At the heart of every exciting science fiction movie – ever – lies the immortal quote: “Jim, you canna change the laws of physics!!”
I was reminded of this recently in thinking about CPU speed.
Let me explain.
The clock speed of a CPU is a timing mechanism. With each cycle, the CPU performs one calculation. The faster the clock speed, the more calculations the CPU can perform in the same amount of time.
NOTE: Let us, for a moment, ignore multiple cores, hyper-threading, and stuff like that.
It is analogous to herding sheep. Every time you open the gate, a certain number of sheep get out. The more often you open the gate, the more sheep get out in the same amount of time.
NOTE: Wait a minute! As someone who has herded sheep in his youth, that analogy breaks down because sheep NEVER do what you want them to do. Open gate or not. So, ah, ignore that. Sigh… I digress.
With each new CPU iteration from Intel or AMD, complaints are heard that the clock speed is stuck — nothing is moving faster. And, when you look at it from the outside, that’s true. CPU clock speed seems stuck around 3.5 GHz.
So, along with the rest of the rabble, I raised my pitchfork and shouted: “Harumpf!!”
THE COOL TECHNICAL STUFF
However, here’s the secret you need to understand: computers calculate based upon binary ones and zeros. And those bits are carried in a current of electricity.
As you remember from high school physics, electricity travels at the speed of light which is 186,282 miles/second, or 299,792,488 meters/second, in a vacuum. (Yeah, I looked it up.)
I set myself a goal this summer of learning a new computer programming language and, on advice of friends, I’m learning Python. As part of this, I was given an excellent text book: “The Practice of Computing Using Python,” by William Punch and Richard Enbody.
They describe the CPU clock as similar to a drummer in a band. It determines the timing for everything the band plays.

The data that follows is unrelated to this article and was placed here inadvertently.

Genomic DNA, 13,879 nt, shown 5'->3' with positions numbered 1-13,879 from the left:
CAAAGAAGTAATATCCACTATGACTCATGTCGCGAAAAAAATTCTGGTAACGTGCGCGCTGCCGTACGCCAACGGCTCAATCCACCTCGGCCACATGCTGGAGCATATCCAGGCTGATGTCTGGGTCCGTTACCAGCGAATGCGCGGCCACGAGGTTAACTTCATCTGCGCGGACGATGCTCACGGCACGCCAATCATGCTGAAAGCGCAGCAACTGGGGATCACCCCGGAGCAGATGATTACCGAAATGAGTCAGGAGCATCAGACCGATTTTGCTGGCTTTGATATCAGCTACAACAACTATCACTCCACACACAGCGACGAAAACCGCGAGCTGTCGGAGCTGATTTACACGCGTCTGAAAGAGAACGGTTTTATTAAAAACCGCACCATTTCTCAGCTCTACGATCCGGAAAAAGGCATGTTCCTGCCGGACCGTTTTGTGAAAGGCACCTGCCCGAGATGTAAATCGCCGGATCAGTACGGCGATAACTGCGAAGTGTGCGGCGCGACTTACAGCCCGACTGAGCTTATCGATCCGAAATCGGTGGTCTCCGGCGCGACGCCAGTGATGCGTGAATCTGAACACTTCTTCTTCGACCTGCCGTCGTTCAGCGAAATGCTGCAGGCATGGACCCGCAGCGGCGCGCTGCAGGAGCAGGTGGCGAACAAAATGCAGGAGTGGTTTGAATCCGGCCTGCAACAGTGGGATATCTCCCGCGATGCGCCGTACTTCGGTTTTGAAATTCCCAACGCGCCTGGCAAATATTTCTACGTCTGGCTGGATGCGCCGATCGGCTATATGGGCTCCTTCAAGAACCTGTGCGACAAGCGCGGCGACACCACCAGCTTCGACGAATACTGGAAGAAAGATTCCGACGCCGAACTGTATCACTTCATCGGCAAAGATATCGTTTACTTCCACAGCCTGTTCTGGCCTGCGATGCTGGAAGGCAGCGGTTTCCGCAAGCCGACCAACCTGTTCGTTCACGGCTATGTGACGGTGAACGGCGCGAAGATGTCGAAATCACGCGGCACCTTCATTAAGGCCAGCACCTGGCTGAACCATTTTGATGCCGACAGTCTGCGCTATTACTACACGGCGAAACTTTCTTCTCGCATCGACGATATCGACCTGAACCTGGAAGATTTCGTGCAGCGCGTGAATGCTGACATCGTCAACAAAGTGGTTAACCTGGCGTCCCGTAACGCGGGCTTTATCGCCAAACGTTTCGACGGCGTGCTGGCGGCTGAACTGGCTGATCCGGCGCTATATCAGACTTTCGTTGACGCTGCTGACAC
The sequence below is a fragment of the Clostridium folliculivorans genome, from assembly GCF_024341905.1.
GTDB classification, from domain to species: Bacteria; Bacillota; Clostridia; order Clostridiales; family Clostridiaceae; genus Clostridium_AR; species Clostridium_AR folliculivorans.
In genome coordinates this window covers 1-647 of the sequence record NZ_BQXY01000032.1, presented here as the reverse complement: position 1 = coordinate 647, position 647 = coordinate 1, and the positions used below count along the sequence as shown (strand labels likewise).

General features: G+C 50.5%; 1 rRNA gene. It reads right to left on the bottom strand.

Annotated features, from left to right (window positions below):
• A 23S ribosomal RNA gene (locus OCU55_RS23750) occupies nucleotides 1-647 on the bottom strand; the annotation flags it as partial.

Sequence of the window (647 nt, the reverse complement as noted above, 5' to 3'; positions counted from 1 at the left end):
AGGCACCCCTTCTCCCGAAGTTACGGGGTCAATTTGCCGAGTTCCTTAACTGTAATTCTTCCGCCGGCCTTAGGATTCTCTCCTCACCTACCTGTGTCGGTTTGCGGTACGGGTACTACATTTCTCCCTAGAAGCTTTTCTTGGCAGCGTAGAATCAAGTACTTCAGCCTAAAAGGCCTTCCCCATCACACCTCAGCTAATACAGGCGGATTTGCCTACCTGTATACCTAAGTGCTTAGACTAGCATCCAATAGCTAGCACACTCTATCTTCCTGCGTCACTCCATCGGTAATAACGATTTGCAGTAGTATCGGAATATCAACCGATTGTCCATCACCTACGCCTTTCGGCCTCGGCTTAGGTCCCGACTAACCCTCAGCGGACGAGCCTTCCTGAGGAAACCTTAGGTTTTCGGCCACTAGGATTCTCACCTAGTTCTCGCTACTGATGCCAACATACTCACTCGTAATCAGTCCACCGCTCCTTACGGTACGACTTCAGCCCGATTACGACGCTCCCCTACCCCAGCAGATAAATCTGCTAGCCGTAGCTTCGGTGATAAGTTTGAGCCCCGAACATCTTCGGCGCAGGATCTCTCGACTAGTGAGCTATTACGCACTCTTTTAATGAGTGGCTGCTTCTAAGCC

Quoting from the book (pg. 23):
“Upon every ‘beat’ of the clock, another ‘cycle’ occurs on the chip, meaning another set of operations can occur.
“Therefore, the faster the clock runs, the faster the chip runs and, potentially, the more instructions that can be executed. But, how fast is a gigahertz (GHz)? Literally, 1 gigahertz means that the clock emits a signal every nanosecond, that is, every billionth of a second. Thus, a 1 GHz computer executes instructions once every nanosecond. That is a very fast clock indeed!
“Consider that the ‘universal speed limit’ is the speed of light…. Given that an electrical signal (data) is carried at this speed, how far can an electric signal travel in a nanosecond? If we do the math, it turns out that an electric signal can only travel about 11.8 inches [at 1 GHz]…. At 2 GHz, it can only travel 5.9 inches; at 4 GHz, only 2.95 inches! Consider that 5.9 inches is not even the width of a typical computer board! In fact, at the writing of this book  a further doubling of speed of present computers is limited by the distance electricity can travel.”
I have never equated clock speed to the distance an electrical signal can travel. Yes, spaces inside the CPU are getting smaller and smaller, but we still need to get bits outside the CPU into RAM, storage and other peripherals.
I thought this explanation was both clear and fascinating, which is why I am sharing it with you.
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